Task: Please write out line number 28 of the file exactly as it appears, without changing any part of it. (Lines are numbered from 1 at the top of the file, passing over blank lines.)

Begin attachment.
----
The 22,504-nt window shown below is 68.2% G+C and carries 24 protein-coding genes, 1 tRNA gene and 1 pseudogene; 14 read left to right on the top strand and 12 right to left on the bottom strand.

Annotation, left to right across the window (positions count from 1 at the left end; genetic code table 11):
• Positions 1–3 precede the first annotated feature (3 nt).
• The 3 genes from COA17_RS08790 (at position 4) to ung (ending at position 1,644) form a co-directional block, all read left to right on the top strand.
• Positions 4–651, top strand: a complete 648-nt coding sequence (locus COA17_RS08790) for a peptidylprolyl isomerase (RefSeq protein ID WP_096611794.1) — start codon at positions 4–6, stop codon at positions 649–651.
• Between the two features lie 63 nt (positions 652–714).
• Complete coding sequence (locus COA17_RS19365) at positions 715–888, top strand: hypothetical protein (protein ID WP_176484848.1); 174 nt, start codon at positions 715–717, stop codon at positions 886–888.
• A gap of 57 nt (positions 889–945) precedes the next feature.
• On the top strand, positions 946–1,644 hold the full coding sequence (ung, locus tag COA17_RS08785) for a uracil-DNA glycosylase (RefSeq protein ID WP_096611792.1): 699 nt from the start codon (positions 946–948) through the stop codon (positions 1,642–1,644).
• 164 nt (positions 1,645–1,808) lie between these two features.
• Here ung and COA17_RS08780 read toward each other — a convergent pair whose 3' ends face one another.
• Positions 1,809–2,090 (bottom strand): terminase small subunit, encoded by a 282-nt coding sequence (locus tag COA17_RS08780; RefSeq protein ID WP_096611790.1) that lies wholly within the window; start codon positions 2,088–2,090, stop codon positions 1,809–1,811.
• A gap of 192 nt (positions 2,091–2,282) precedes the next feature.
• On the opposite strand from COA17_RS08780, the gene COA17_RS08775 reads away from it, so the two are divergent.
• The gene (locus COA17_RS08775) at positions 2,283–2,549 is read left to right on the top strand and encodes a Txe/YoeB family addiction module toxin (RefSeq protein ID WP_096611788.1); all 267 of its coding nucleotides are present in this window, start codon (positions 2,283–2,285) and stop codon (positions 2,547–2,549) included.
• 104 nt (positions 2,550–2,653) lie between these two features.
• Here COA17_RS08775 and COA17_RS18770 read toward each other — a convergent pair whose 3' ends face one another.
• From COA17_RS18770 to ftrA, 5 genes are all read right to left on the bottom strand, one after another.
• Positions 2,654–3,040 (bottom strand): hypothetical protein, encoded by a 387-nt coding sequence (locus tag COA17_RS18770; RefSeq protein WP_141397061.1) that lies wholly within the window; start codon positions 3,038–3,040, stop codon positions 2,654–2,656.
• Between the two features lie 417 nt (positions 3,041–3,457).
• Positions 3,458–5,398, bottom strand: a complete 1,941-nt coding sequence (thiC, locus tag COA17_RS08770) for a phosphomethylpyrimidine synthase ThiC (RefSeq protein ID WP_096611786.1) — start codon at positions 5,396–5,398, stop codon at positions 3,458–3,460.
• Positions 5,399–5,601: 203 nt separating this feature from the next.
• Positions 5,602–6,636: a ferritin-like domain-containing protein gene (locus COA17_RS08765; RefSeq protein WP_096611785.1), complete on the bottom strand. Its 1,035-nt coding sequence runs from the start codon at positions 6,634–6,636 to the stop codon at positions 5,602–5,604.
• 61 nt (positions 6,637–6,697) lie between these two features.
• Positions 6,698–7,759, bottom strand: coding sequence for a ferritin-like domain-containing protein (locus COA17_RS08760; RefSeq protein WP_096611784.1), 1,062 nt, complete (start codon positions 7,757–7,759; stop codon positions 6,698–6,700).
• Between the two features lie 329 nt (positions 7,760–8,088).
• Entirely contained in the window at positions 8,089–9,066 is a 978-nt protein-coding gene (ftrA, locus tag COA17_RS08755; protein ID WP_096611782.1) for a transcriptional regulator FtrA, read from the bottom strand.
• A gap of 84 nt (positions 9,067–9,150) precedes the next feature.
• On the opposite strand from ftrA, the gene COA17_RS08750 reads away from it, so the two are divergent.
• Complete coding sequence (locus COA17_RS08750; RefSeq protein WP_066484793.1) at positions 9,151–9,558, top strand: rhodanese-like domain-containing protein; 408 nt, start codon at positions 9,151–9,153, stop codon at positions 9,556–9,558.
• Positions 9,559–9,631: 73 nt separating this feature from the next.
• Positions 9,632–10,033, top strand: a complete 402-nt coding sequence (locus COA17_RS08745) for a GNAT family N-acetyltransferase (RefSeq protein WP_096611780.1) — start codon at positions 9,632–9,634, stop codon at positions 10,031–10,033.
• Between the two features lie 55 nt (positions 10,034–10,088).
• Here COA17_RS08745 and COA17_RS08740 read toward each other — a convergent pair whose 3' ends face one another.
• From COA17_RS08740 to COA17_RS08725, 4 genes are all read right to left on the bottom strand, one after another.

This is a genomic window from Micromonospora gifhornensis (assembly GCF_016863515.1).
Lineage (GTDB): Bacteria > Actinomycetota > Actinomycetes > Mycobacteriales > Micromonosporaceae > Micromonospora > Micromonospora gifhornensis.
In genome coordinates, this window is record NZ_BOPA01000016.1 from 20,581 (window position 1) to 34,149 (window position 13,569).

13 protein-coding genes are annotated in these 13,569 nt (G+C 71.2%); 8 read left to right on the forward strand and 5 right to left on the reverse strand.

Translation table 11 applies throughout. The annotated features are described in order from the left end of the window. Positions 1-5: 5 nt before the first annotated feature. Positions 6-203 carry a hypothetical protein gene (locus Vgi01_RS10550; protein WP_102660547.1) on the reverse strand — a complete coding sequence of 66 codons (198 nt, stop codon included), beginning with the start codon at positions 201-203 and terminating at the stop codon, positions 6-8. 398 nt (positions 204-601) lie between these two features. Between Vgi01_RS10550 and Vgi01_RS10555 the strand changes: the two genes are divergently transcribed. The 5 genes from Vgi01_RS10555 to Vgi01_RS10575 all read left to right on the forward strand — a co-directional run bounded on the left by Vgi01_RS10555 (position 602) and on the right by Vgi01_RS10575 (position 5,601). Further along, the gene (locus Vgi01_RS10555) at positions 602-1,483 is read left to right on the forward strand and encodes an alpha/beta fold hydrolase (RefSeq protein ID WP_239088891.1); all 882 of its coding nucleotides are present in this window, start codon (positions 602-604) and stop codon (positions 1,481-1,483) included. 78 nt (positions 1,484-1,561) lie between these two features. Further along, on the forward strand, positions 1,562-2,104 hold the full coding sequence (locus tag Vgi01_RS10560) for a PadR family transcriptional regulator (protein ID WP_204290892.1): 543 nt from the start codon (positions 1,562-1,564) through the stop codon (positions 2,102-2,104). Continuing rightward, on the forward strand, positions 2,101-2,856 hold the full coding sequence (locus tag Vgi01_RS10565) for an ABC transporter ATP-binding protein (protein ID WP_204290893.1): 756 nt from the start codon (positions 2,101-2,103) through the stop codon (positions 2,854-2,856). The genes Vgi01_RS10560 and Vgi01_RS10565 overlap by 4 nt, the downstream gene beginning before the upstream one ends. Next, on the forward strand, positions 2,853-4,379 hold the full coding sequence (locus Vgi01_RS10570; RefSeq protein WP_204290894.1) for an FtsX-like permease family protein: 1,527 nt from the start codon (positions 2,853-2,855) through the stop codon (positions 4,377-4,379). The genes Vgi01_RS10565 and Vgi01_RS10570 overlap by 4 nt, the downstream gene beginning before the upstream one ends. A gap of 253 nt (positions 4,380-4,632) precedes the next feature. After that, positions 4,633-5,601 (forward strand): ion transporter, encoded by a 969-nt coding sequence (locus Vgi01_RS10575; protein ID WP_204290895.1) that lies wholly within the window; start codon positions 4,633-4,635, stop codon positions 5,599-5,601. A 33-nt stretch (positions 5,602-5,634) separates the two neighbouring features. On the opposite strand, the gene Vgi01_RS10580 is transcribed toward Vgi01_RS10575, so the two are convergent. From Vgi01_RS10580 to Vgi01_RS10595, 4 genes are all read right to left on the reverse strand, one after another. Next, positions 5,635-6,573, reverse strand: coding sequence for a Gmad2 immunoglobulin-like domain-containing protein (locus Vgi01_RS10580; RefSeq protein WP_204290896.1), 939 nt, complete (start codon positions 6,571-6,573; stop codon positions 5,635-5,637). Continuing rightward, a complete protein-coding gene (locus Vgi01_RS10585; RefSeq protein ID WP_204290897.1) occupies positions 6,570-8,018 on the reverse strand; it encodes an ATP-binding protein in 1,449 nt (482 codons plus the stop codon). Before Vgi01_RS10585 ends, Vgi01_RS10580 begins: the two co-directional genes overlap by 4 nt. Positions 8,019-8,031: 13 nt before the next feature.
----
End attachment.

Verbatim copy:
• A gap of 84 nt (positions 9,067–9,150) precedes the next feature.